- From: AAPNovember 18, 2012
SOUTH-EAST Asian leaders have endorsed a human rights declaration which they called a breakthrough for the region but critics said it fell well below global standards.
"It's a legacy for our children," Philippine Foreign Secretary Albert del Rosario told reporters on Sunday after the signing ceremony.
The United Nations High Commissioner for Human Rights Navi Pillay and more than 60 rights groups called this month for the pact to be postponed amid concerns it undermined universal human rights standards by allowing loopholes for governments.
ASEAN's members have a wide range of political systems, from authoritarian regimes in Vietnam and Laos at one end of the spectrum to the freewheeling democracy of the Philippines at the other.
Campaigners also slammed the lack of transparency and the absence of consultation with civil society groups during the drafting of the text.
ASEAN Secretary-General Surin Pitsuwan said the bloc's foreign ministers had made an amendment to the text on Saturday aimed at addressing those complaints.
The amended text affirmed ASEAN nations would "implement the declaration in accordance to the international human rights declarations and standards".
But the deputy Asia director for Human Rights Watch, Phil Robertson, said it was not enough to fix the "flawed" pact, which he said would justify crackdowns based on "national context" or on grounds of "public morality".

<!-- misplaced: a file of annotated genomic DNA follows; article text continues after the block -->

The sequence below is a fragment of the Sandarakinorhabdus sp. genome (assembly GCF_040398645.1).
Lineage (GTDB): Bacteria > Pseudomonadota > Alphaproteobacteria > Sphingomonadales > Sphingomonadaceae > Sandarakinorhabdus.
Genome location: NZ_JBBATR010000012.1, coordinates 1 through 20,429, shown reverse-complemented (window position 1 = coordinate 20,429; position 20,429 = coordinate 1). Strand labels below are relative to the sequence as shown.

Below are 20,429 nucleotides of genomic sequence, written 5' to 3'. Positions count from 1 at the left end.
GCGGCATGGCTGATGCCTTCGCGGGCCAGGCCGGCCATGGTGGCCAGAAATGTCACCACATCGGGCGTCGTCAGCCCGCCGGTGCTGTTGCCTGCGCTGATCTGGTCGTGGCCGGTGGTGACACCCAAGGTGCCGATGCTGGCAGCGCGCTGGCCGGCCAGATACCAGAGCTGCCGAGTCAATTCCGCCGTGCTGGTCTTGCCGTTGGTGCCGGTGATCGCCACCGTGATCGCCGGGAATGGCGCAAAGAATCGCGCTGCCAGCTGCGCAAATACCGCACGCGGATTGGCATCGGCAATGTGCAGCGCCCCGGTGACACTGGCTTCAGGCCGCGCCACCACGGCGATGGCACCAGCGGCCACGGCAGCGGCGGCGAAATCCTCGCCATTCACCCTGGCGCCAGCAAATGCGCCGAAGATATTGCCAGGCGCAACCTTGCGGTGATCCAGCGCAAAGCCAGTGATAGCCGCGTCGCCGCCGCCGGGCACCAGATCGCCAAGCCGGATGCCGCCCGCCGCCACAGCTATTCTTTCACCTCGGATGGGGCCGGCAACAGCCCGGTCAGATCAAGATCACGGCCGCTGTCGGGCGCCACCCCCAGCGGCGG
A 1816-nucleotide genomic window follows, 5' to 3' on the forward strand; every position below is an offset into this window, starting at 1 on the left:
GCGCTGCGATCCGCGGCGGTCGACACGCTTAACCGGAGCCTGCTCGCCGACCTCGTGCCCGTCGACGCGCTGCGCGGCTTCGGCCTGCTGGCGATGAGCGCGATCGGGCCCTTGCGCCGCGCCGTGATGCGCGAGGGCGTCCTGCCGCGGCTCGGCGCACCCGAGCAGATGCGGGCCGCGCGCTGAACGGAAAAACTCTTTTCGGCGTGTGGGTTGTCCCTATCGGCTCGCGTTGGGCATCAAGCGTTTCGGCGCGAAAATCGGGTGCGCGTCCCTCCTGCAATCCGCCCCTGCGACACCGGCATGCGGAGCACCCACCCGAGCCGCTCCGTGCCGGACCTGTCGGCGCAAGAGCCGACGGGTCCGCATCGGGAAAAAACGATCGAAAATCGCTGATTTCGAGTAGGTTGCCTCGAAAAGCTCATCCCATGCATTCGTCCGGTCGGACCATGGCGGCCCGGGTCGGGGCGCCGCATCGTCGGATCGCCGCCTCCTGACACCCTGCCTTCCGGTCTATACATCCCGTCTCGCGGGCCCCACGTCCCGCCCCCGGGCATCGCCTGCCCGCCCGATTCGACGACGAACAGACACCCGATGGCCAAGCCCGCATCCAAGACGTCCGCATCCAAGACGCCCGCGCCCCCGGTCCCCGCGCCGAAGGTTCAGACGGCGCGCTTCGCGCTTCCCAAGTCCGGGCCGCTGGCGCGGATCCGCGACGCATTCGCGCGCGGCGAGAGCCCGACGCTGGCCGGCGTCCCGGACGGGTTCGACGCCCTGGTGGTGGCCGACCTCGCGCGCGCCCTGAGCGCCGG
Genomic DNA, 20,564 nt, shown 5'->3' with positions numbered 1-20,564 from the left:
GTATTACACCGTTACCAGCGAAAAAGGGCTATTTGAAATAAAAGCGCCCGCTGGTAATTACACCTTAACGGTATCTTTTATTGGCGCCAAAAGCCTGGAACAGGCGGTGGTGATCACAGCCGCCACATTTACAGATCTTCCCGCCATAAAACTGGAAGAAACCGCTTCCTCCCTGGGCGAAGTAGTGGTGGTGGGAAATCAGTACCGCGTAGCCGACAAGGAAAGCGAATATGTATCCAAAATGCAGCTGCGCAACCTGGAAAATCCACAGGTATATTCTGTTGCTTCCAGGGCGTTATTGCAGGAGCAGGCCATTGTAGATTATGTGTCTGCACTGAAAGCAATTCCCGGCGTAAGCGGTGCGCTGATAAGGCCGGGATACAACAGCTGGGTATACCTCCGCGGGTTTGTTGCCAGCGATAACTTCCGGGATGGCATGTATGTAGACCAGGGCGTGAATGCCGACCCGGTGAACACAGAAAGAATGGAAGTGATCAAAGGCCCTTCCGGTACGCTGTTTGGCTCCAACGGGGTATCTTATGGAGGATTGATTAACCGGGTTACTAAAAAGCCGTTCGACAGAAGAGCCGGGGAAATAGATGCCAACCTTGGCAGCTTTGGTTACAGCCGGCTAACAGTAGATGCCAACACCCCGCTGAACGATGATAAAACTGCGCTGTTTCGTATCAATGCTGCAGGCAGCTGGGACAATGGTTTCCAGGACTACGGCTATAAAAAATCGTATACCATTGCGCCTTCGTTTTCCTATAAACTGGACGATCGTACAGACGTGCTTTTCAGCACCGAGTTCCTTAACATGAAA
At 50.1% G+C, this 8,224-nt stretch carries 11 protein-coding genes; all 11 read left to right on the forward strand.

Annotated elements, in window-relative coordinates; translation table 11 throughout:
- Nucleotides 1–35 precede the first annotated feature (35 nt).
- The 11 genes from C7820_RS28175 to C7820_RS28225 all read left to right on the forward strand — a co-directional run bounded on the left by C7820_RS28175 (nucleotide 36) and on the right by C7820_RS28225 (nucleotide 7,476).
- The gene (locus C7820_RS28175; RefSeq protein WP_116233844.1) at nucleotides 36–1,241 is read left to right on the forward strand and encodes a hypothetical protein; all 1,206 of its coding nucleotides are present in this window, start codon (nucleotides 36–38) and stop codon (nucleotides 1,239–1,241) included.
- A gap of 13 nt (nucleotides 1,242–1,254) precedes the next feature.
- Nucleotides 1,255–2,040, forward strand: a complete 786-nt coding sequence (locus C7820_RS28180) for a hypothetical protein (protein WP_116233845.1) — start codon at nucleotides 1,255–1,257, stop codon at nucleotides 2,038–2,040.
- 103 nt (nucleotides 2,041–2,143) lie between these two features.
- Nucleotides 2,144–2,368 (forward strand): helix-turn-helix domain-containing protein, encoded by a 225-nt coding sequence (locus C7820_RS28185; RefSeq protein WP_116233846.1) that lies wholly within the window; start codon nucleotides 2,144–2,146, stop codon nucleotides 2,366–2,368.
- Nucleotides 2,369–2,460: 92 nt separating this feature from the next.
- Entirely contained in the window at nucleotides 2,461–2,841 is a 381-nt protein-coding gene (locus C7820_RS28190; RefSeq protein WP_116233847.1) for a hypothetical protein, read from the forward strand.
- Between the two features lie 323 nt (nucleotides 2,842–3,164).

"Our worst fears in this process have now come to pass," Robertson said in a statement on Sunday.
"Rather than meeting international standards, this declaration lowers them by creating new loopholes and justifications that ASEAN member states can use to justify abusing the rights of their people."
Indonesian Foreign Minister Marty Natalegawa urged observers not to jump to conclusions.
"It's an important benchmark for ASEAN to be kept honest in terms of its human rights obligations," Natalegawa told reporters.
Human rights has been a sensitive issue for some ASEAN members, with the grouping's policy of non-interference in members' internal affairs often preventing the issue from being discussed more thoroughly at annual meetings.